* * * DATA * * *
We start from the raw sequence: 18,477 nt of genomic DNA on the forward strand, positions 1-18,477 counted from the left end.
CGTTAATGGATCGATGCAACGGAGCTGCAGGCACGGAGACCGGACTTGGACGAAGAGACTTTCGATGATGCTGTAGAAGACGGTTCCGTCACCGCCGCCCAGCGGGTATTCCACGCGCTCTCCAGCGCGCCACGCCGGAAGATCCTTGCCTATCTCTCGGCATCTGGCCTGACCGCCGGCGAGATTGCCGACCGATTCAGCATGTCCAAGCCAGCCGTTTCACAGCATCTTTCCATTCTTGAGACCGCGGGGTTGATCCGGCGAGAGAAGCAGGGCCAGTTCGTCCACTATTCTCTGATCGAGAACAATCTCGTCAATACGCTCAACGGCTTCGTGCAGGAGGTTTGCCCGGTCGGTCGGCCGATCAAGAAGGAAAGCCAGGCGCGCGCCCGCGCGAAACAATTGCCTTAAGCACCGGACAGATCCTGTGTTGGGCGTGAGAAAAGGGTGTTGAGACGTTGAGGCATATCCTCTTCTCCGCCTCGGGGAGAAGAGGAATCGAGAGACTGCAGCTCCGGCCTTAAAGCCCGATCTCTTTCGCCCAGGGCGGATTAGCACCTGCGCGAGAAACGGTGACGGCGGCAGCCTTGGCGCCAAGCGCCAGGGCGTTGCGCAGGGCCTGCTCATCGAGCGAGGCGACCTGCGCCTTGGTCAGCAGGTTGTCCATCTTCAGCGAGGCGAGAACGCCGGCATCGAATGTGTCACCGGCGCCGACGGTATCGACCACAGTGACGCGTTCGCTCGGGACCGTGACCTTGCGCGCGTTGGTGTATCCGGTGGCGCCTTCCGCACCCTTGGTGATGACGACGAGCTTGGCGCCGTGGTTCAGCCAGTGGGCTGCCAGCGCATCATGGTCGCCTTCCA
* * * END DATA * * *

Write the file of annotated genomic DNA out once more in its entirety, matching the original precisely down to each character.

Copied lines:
We start from the raw sequence: 18,477 nt of genomic DNA on the forward strand, positions 1-18,477 counted from the left end.
CGTTAATGGATCGATGCAACGGAGCTGCAGGCACGGAGACCGGACTTGGACGAAGAGACTTTCGATGATGCTGTAGAAGACGGTTCCGTCACCGCCGCCCAGCGGGTATTCCACGCGCTCTCCAGCGCGCCACGCCGGAAGATCCTTGCCTATCTCTCGGCATCTGGCCTGACCGCCGGCGAGATTGCCGACCGATTCAGCATGTCCAAGCCAGCCGTTTCACAGCATCTTTCCATTCTTGAGACCGCGGGGTTGATCCGGCGAGAGAAGCAGGGCCAGTTCGTCCACTATTCTCTGATCGAGAACAATCTCGTCAATACGCTCAACGGCTTCGTGCAGGAGGTTTGCCCGGTCGGTCGGCCGATCAAGAAGGAAAGCCAGGCGCGCGCCCGCGCGAAACAATTGCCTTAAGCACCGGACAGATCCTGTGTTGGGCGTGAGAAAAGGGTGTTGAGACGTTGAGGCATATCCTCTTCTCCGCCTCGGGGAGAAGAGGAATCGAGAGACTGCAGCTCCGGCCTTAAAGCCCGATCTCTTTCGCCCAGGGCGGATTAGCACCTGCGCGAGAAACGGTGACGGCGGCAGCCTTGGCGCCAAGCGCCAGGGCGTTGCGCAGGGCCTGCTCATCGAGCGAGGCGACCTGCGCCTTGGTCAGCAGGTTGTCCATCTTCAGCGAGGCGAGAACGCCGGCATCGAATGTGTCACCGGCGCCGACGGTATCGACCACAGTGACGCGTTCGCTCGGGACCGTGACCTTGCGCGCGTTGGTGTATCCGGTGGCGCCTTCCGCACCCTTGGTGATGACGACGAGCTTGGCGCCGTGGTTCAGCCAGTGGGCTGCCAGCGCATCATGGTCGCCTTCCA